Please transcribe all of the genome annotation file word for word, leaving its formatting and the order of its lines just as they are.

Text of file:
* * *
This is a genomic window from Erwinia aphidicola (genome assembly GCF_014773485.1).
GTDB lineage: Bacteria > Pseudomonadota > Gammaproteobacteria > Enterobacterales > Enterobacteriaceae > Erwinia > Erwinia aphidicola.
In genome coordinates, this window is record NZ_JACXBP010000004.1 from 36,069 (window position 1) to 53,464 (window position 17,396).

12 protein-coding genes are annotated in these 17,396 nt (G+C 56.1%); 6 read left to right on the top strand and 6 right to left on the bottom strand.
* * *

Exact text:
This is a genomic window from Erwinia aphidicola (genome assembly GCF_014773485.1).
GTDB lineage: Bacteria > Pseudomonadota > Gammaproteobacteria > Enterobacterales > Enterobacteriaceae > Erwinia > Erwinia aphidicola.
In genome coordinates, this window is record NZ_JACXBP010000004.1 from 36,069 (window position 1) to 53,464 (window position 17,396).

12 protein-coding genes are annotated in these 17,396 nt (G+C 56.1%); 6 read left to right on the top strand and 6 right to left on the bottom strand.